The demand from domestic tourism has wreaked havoc as unplanned concrete structures replace forests with trees being razed, hills shaved for mushroom growth of ill-planned development. In turn this sets in motion a devastating cycle where not only is the natural landscape completely destroyed but the local natural resources including water, biodiversity, fauna, wildlife and tree species are completely destroyed as well.

Just one look at Murree, the ‘Queen of Hills’, is enough to see the impact of this unsustainable tourism. The ‘Switzerland of the East’ – Swat – suffers the same; its rivers, once crystal clear, are now empty of local fish and are made up of crisp packets and plastic water bottles. The K2 base camp has not even escaped the scourge of human devastation as it is littered with rubbish.

Beyond this, culture suffers another level of destruction. For tangible culture such as heritage sites, their visitors seem to seek the same immortality as ancient structures as they scrawl their names on walls using paint or carve them with knives. Communities such as the Kalash or regions such as the Seraiki Belt which is home to Sufi shrines are all victims of the negative impact of tourism including violation of privacy, intolerance of religious beliefs, hostility towards women whether they be locals or visitors, and lack of appreciation of local cuisine and art. All of this means that the socio-economic benefit lies in the hands of the developers, and those residing in tourist sites gain nothing but piles of trash from tourism.

Exactly what is a tourist to experience in such a situation? Our tourist sites are in a state of decay and no amount of gloss is going to change the ground reality.

So, what can be done? If the government is serious about tourism it needs to set in place a plan, a model of sustainable tourism which ensures local communities are part of the socio-economic benefits. Instead of developing concrete jungles, there needs to be wider accessibility to digital connectivity so local artisans can earn through direct selling and their craft is utilised as a PR mouthpiece instead of using fancy bloggers.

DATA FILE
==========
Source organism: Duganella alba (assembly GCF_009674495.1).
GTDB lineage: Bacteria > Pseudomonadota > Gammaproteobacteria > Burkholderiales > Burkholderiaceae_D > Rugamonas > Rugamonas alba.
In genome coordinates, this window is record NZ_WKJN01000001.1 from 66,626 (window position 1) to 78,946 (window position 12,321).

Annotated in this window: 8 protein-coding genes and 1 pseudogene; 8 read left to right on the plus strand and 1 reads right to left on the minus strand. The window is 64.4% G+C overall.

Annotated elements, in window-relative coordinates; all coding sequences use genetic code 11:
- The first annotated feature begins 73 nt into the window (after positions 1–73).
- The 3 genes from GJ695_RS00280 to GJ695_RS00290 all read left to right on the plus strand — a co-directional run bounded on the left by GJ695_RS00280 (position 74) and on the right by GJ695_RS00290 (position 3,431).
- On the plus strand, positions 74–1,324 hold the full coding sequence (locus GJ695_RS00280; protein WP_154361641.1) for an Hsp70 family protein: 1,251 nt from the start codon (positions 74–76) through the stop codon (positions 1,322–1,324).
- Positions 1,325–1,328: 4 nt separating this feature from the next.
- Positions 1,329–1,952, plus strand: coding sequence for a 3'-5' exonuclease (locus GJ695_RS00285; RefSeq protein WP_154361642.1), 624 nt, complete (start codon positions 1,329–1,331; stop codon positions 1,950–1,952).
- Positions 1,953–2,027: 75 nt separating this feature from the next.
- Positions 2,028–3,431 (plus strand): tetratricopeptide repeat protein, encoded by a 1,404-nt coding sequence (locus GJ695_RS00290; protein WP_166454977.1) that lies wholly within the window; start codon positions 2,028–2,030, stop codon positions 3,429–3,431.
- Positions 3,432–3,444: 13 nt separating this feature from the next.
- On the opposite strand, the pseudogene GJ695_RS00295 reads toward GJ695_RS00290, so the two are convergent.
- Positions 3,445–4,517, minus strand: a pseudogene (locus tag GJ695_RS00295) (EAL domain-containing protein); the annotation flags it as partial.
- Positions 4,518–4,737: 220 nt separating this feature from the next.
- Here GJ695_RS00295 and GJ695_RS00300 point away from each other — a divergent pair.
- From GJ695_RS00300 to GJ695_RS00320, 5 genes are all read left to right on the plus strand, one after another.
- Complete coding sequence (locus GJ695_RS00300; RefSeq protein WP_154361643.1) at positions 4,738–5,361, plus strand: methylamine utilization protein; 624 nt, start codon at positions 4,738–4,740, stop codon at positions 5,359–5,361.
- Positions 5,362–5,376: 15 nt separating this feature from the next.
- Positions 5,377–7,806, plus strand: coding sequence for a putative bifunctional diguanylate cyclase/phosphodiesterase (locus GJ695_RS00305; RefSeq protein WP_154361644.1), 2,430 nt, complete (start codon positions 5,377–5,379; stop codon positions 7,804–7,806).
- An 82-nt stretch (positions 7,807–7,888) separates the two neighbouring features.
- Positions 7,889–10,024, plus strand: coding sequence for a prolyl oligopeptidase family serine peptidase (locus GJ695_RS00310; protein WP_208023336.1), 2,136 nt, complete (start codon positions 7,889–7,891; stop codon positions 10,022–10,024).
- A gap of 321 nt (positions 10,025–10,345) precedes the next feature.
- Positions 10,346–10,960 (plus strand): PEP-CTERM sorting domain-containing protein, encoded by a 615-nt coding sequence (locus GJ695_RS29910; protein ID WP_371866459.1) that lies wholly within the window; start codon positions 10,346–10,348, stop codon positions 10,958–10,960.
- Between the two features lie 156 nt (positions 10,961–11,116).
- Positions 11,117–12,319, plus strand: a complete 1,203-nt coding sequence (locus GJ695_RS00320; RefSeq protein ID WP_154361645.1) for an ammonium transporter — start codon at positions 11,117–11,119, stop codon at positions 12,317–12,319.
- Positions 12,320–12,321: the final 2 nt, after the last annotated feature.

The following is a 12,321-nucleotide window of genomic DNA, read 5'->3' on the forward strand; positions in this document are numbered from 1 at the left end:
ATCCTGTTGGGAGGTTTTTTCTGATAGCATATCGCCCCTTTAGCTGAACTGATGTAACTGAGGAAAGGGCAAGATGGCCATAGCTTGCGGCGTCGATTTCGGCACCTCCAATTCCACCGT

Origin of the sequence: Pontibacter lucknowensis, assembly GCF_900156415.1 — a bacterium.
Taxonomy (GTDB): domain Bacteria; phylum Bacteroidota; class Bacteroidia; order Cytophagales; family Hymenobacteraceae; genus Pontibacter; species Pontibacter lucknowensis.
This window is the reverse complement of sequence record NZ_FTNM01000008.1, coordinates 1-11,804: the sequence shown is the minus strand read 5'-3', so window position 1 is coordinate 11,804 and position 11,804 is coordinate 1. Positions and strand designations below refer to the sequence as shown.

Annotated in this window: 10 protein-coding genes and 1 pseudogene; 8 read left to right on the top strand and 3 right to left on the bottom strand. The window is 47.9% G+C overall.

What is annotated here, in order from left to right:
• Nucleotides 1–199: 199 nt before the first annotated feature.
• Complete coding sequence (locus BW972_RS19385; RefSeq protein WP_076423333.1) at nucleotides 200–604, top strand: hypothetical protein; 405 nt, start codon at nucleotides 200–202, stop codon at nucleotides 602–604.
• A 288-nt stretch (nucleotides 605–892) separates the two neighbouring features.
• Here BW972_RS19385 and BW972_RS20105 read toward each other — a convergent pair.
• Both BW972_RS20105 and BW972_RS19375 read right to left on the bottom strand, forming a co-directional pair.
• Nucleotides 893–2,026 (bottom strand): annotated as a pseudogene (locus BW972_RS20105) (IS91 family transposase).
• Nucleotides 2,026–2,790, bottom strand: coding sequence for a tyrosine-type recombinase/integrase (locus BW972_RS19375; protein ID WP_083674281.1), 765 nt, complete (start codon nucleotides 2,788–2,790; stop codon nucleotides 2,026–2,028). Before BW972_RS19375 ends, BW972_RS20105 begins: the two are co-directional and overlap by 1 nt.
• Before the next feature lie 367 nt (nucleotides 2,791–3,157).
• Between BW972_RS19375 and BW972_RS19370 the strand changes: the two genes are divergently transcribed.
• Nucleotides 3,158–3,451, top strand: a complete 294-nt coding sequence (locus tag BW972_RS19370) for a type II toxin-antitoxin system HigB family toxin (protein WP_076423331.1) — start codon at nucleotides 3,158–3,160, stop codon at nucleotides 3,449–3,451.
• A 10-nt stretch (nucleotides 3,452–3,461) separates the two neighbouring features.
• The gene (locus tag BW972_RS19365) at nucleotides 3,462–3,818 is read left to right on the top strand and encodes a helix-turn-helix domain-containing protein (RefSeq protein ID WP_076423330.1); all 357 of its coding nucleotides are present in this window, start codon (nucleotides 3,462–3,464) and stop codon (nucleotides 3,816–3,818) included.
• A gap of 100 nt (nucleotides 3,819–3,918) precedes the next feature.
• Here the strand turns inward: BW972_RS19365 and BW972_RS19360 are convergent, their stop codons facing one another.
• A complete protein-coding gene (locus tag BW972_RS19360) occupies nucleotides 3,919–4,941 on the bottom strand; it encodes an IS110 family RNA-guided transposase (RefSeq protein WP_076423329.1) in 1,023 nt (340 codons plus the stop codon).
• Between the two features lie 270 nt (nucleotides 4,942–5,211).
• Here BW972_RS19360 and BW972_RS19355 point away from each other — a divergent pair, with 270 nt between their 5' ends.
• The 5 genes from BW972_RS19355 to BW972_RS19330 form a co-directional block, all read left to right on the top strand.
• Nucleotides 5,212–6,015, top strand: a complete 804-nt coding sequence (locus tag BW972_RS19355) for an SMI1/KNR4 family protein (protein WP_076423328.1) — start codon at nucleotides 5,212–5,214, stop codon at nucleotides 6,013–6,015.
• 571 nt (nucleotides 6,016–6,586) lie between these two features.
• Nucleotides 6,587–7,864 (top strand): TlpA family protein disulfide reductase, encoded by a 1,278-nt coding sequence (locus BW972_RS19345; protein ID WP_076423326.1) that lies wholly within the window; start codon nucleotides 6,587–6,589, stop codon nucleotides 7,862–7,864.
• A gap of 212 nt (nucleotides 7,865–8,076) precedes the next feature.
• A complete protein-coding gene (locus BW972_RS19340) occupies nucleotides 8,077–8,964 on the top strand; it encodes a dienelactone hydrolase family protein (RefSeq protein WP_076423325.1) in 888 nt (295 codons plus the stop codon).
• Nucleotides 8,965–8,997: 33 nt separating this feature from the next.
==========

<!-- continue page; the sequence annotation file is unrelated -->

Better regulation of construction and greater investment in HR can ensure that tourists are managed in a more organised manner – and they get their money’s worth. By breaking down tourism into categories, ecotourism can be a fantastic way of focusing on maintenance of the natural biodiversity and educating locals of the need to conserve our environment. Better utilisation of resources is desperately needed given how water is fast becoming a precious resource and parts of the country are regularly facing water shortages.

Until all of these are addressed, Pakistan will continue to lag behind in tourism. It is clear that without sustainable development, there can be no tourism. How long can our spaces continue to offer what is fast becoming an empty promise? Sustainable tourism holds massive potential for the country but only if we act now.

The writer is an author and publisher. She tweets at @mfhusayn

Source: Einnews